United States v. Van Donk, No. 19-4588 (4th Cir. 2020)

Annotate this Case
Justia Opinion Summary

The Fourth Circuit affirmed the district court's imposition of a condition of supervised release requiring defendant to comply with the rules of his sex-offender treatment program, which ban him from viewing any materials that sexually arouse him. The court held that the ban is permissible under 18 U.S.C. 3583(d) and is not overbroad because the district court made an individualized assessment, based on the testimony of defendant's treatment provider, that it was necessary. Furthermore, it is enforced in a way that avoids the issues with which the vagueness doctrine is concerned, and it is not an impermissible delegation because only the district court will decide whether defendant violated his conditions of release.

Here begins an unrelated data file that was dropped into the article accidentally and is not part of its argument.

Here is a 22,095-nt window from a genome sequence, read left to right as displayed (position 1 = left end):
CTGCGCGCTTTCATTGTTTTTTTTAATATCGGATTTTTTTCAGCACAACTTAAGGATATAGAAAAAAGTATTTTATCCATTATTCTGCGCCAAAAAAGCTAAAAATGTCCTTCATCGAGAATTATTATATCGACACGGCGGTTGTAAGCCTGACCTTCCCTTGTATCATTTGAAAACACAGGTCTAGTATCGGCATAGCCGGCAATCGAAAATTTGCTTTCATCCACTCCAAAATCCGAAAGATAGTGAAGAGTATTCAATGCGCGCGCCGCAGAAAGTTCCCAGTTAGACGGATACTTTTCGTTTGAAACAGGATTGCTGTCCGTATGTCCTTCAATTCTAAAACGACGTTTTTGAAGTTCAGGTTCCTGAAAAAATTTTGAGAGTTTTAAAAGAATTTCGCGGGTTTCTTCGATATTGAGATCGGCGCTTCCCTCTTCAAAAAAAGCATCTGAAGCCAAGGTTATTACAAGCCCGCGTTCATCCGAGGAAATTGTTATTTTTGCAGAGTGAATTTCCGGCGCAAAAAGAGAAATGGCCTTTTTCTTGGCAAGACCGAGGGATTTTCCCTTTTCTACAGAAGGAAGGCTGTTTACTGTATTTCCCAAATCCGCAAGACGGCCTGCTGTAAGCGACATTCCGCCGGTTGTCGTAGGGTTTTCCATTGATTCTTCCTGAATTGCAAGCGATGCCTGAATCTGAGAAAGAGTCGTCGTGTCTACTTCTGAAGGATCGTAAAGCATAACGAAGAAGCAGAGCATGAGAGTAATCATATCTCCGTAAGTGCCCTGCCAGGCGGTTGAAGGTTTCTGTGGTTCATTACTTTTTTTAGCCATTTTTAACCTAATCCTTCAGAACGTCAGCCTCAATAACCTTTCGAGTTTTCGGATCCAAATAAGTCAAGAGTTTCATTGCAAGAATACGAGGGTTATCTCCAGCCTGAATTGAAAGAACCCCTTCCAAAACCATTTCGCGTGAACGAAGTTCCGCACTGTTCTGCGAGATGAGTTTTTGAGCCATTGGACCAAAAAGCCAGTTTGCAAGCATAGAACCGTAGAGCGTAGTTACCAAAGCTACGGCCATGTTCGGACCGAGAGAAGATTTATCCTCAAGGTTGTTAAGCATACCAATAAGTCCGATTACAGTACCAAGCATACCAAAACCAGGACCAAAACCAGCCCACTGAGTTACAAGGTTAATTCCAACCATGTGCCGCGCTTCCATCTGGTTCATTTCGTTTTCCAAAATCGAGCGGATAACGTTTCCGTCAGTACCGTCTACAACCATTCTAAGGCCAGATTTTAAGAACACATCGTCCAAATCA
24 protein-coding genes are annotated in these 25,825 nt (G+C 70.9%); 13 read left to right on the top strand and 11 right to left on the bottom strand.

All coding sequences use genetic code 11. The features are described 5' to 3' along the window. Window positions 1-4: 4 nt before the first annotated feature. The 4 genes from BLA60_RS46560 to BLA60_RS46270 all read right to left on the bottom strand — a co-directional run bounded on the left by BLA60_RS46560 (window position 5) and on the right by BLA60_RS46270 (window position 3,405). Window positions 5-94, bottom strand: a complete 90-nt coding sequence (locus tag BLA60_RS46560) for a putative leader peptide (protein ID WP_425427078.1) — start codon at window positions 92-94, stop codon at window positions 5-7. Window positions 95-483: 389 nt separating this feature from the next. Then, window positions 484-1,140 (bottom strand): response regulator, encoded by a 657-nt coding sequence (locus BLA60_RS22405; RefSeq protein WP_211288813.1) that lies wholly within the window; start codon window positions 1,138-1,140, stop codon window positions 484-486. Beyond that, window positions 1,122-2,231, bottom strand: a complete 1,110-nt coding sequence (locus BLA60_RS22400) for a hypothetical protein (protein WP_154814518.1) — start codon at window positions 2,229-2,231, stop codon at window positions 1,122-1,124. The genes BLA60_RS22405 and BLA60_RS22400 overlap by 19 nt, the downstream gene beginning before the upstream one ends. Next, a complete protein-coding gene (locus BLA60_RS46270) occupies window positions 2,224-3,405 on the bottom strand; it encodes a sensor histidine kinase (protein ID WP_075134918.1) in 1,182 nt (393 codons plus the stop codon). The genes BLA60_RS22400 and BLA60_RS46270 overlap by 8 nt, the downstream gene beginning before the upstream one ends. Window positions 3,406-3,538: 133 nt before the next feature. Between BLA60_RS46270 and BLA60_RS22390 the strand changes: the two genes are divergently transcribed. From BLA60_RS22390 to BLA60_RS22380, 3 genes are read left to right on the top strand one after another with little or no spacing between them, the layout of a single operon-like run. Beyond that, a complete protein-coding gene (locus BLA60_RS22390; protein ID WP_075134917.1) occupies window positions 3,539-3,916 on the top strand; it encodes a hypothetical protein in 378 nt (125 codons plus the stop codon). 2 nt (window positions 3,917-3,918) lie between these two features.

Download PDF